Think about it.

Opening up and having a heart-to-heart would mean breaking their big act.

Something they’re terrified of doing.

It’s also not something they’re used to, so is usually extremely overwhelming for them.

Common signs that someone is reluctant to get deep and meaningful include constantly changing the subject, making jokes (to hide behind), and deflecting serious questions. They might even start avoiding you if you continually press them.

This stonewalling can be frustrating to deal with (especially if you want to help them).

Be patient and take things slow. Reach out to close friends or family members who they trust. They might feel more comfortable writing down their feelings or communicating via text, so try this approach too.

5) They’re overly positive

I’m all for having a healthy level of optimism.

But too much, and you start displaying something called toxic positivity.

This is when someone feels pressure to only display positive emotions and suppress all negative thoughts.

Simply put – it’s not healthy!

Life isn’t always a bed of roses. At the end of the day, we’re all human. We have our ups and downs. It’s part of life.

Research shows that crying can actually be good for us.

So, by ignoring all the bad stuff, you’re only bottling it up (which doesn’t end well).

If you notice a friend constantly being super positive (and NEVER having a bad word to say about anyone or anything), chances are they’re trying to deal with some kind of internal trauma such as loneliness.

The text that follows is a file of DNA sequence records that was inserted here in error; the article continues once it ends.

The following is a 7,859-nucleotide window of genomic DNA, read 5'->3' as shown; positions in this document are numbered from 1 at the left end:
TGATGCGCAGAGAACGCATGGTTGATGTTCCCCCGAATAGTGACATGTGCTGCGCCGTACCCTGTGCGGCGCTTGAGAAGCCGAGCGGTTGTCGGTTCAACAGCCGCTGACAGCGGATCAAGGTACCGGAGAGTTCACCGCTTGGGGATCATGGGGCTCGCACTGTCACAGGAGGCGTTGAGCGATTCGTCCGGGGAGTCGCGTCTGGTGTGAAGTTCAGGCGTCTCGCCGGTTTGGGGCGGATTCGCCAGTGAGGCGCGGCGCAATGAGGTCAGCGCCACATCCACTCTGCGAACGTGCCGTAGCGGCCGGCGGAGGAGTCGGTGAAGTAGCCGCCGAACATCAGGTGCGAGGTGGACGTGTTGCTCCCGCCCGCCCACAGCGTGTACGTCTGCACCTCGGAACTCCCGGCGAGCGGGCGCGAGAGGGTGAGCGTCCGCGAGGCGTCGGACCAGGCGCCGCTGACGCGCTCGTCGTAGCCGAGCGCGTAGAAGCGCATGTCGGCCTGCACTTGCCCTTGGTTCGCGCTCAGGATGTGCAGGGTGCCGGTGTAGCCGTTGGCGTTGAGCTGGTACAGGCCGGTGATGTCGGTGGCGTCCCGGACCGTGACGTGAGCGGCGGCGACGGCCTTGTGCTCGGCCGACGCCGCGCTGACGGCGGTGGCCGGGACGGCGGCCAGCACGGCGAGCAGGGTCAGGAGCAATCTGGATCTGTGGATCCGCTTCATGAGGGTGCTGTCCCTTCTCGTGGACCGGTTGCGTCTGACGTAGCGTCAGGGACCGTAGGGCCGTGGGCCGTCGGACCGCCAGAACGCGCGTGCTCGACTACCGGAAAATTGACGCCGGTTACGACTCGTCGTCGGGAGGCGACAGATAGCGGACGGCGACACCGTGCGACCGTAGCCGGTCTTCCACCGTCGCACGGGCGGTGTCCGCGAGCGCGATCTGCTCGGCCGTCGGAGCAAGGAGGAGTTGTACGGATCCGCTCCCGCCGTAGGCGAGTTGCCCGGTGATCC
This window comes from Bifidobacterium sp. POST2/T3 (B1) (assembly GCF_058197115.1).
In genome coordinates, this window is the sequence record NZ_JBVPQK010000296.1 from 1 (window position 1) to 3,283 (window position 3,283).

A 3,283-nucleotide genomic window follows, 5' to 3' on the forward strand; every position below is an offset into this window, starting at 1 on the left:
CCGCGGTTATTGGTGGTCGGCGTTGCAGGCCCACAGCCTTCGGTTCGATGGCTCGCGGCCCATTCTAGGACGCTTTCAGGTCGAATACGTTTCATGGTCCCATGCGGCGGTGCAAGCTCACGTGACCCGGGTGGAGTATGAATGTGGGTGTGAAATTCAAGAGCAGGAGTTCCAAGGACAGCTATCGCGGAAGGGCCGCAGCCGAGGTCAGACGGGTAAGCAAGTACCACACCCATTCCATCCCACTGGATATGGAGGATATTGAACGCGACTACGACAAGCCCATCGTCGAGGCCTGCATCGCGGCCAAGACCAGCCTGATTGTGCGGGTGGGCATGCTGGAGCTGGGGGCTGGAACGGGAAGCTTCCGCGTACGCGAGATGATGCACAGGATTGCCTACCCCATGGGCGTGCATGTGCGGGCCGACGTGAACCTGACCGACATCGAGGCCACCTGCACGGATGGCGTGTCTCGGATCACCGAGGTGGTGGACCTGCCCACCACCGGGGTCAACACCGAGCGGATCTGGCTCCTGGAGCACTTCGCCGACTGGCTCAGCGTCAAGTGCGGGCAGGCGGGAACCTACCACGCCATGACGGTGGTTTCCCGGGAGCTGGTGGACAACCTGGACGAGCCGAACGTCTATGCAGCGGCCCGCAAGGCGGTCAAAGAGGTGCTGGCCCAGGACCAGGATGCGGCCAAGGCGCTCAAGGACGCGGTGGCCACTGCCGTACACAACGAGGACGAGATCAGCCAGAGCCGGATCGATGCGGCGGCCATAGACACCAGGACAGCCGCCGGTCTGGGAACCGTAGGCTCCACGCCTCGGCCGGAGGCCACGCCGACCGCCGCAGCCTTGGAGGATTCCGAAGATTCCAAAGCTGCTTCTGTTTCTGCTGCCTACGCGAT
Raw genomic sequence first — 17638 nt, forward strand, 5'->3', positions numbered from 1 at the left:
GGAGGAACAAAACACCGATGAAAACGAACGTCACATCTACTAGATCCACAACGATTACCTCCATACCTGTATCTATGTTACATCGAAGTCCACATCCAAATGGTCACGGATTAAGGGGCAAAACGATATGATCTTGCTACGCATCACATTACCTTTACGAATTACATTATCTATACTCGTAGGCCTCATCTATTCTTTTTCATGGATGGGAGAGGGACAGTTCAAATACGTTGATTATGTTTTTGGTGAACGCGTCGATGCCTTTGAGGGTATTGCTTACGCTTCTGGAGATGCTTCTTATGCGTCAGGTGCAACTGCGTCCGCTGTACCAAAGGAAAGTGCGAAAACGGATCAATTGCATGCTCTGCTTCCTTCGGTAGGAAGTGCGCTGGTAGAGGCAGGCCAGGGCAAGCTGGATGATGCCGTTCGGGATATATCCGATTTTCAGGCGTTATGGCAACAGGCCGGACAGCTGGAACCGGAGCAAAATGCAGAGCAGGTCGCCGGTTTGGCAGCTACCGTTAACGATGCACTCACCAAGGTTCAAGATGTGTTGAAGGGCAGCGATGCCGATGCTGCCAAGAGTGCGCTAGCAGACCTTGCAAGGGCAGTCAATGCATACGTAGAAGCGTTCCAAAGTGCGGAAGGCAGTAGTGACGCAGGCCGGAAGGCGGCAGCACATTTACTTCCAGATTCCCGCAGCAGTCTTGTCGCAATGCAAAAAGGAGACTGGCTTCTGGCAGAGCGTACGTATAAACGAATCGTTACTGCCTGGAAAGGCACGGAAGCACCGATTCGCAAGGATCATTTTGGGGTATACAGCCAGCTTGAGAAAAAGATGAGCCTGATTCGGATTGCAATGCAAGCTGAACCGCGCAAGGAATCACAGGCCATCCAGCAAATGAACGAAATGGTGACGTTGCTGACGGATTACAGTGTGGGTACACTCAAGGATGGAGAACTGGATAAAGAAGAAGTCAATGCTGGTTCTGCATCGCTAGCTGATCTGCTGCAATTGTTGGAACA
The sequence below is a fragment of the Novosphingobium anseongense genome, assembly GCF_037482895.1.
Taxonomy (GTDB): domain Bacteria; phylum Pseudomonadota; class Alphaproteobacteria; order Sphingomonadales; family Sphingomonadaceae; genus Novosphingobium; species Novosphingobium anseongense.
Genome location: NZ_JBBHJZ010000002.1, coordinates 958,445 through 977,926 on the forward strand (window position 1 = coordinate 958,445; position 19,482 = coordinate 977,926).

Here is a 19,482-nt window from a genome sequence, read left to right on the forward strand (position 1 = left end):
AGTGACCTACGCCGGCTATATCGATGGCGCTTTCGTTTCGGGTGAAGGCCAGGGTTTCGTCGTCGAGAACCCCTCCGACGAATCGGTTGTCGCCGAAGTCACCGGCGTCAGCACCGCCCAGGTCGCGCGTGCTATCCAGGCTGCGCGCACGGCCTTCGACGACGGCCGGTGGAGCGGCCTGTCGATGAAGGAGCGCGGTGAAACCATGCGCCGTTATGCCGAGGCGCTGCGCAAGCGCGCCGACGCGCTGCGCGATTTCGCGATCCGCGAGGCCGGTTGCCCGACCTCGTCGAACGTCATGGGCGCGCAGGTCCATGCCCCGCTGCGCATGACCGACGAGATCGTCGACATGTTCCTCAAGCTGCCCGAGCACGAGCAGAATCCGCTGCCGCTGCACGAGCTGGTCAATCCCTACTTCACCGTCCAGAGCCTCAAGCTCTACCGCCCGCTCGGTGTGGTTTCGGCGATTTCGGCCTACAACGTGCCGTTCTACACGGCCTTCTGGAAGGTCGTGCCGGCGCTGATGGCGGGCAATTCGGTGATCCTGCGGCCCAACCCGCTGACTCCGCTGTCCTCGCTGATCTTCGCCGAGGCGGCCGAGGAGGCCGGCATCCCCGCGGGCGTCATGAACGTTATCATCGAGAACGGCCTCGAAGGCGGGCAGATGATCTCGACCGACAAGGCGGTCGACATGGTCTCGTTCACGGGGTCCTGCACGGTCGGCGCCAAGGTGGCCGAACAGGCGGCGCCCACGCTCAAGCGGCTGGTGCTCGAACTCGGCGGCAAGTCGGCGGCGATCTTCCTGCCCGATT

It’s a slamdunk sign that all isn’t as it seems.

6) They avoid isolation

This one makes perfect sense.

Put yourself in their shoes.

If you’re feeling lonely, the last thing you want to do is isolate yourself from others.

I’m talking about living alone, moving away from friends and family, or not attending the Christmas party.

The truth of the matter is, they’ll do the exact opposite.

Every chance they get, they’ll be trying to spend time with others (either in real life or online).

There’s also the classic cliche of the lonely old cat lady.

That’s right! Sometimes they’ll look to animal companions if human friends don’t meet their needs (and can get quite obsessive over how many pets they own).

Which leads to our final point.

7) They’re high-maintenance

Unfortunately, lonely people can be draining.

They always want to spend time with you. Inviting you around at every opportunity.

Not only this.

They also call you up for long chats and love to natter!

If you find yourself in this situation, it’s best to be honest. Explain that you want to stay friends, but you also need your space.

Introduce them to other friends and help them build their social network.

Remember, loneliness is something that affects us all. Deep down humans are social creatures that need plenty of interaction. Hopefully, you can now spot the warning signs and help others in times of need.

Leila El-Dean

Leila is a passionate writer with a background in photography and art. She has over ten years of experience in branding, marketing, and building websites. She loves travelling and has lived in several countries, including Thailand, Malaysia, Spain, and Malta. When she’s not writing (or ogling cats), Leila loves trying new food and drinking copious amounts of Earl Grey tea.